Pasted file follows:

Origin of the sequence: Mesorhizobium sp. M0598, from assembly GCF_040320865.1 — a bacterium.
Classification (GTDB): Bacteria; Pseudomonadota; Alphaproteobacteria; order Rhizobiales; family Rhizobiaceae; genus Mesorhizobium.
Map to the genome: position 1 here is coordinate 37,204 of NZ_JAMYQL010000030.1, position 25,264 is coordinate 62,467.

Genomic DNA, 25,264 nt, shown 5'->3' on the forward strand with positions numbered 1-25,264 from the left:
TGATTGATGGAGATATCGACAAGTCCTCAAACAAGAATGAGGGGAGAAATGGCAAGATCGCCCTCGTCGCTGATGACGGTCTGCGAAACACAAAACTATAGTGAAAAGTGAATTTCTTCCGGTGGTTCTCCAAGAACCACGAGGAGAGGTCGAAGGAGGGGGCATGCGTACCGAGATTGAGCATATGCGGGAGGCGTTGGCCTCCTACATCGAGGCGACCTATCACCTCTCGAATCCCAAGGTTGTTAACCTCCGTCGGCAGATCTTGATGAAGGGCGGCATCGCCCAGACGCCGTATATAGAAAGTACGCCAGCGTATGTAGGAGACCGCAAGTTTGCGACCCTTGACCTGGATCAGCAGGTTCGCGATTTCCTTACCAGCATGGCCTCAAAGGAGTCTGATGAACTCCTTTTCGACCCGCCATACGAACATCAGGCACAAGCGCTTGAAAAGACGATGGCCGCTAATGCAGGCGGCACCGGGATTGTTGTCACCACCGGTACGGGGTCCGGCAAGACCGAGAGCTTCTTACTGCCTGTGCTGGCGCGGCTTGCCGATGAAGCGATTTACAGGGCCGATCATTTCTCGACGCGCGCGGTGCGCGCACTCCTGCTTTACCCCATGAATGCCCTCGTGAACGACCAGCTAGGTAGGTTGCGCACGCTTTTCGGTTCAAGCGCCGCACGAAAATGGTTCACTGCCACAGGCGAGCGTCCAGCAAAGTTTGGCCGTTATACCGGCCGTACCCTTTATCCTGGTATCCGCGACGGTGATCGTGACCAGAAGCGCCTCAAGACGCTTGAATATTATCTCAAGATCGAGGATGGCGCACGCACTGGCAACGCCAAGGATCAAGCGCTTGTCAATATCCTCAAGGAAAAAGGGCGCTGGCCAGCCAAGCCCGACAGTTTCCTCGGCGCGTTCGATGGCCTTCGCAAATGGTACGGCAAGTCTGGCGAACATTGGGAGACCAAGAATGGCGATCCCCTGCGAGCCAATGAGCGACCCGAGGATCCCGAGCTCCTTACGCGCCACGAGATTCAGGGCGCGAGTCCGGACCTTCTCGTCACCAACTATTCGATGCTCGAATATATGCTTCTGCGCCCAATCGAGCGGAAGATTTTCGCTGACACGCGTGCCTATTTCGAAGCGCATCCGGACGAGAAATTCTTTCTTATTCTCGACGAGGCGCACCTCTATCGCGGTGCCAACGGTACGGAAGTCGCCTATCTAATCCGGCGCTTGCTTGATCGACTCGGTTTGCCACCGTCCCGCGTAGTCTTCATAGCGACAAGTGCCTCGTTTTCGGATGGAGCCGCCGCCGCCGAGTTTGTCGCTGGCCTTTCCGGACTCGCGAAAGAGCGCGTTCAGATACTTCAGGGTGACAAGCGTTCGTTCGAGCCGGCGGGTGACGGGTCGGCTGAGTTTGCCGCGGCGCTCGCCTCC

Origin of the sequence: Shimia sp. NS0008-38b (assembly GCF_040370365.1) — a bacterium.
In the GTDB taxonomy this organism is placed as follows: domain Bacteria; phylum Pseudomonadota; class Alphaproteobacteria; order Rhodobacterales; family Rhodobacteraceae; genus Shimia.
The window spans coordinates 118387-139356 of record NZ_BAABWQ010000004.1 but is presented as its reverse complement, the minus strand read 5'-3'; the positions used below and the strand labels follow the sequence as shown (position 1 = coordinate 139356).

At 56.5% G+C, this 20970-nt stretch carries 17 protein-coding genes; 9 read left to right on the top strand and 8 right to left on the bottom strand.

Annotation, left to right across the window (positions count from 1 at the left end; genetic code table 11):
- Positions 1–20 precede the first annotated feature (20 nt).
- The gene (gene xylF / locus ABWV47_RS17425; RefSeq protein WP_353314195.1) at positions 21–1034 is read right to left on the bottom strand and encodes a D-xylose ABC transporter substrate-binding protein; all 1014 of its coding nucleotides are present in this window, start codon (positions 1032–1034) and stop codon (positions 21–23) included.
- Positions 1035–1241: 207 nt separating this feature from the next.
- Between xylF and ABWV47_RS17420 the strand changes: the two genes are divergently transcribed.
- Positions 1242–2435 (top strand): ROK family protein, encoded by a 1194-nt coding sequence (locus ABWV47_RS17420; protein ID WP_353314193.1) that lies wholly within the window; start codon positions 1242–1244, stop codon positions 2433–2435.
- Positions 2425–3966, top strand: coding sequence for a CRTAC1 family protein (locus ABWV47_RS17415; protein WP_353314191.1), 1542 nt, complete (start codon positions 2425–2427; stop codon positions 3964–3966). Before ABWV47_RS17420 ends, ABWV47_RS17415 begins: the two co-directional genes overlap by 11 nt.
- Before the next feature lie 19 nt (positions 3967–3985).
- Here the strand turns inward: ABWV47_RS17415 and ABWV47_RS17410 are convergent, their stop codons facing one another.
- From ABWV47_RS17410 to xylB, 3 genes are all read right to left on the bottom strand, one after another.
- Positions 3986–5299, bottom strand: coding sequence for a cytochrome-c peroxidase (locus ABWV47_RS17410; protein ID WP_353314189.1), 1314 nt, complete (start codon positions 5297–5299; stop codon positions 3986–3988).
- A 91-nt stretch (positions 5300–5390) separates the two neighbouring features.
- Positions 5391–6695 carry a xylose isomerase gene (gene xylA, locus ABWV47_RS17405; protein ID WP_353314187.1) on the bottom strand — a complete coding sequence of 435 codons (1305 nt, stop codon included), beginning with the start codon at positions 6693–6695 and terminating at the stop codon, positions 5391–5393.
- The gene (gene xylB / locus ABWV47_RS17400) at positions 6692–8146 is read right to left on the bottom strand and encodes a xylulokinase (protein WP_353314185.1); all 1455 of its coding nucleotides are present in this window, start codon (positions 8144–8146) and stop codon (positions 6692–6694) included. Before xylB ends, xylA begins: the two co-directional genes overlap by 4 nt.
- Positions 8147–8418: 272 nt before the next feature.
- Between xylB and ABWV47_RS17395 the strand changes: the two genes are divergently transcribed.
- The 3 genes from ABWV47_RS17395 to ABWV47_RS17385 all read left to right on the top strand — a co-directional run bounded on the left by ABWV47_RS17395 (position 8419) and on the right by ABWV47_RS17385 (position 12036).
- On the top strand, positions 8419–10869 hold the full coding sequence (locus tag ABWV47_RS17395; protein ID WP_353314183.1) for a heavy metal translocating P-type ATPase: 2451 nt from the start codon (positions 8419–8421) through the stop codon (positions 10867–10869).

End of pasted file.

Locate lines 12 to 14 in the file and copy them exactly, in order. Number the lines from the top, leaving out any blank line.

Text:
- The gene (gene xylF / locus ABWV47_RS17425; RefSeq protein WP_353314195.1) at positions 21–1034 is read right to left on the bottom strand and encodes a D-xylose ABC transporter substrate-binding protein; all 1014 of its coding nucleotides are present in this window, start codon (positions 1032–1034) and stop codon (positions 21–23) included.
- Positions 1035–1241: 207 nt separating this feature from the next.
- Between xylF and ABWV47_RS17420 the strand changes: the two genes are divergently transcribed.